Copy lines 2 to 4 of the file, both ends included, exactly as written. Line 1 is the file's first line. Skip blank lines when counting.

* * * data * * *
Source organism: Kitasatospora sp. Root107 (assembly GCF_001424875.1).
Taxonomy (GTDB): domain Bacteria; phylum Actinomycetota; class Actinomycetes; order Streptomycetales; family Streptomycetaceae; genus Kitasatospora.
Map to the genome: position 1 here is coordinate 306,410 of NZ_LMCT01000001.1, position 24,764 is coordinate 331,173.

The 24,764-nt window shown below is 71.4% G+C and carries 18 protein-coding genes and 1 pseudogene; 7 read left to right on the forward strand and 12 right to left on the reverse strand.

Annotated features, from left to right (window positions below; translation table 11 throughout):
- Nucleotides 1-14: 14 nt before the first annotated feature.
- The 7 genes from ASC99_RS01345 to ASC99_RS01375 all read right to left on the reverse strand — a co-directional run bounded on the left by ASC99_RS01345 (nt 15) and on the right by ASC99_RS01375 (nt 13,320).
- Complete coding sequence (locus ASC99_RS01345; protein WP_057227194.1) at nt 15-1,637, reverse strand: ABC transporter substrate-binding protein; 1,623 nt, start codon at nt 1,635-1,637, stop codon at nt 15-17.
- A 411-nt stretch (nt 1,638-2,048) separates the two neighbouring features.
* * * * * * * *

Taxonomy (GTDB): domain Bacteria; phylum Actinomycetota; class Actinomycetes; order Streptomycetales; family Streptomycetaceae; genus Kitasatospora.
Map to the genome: position 1 here is coordinate 306,410 of NZ_LMCT01000001.1, position 24,764 is coordinate 331,173.

The 24,764-nt window shown below is 71.4% G+C and carries 18 protein-coding genes and 1 pseudogene; 7 read left to right on the forward strand and 12 right to left on the reverse strand.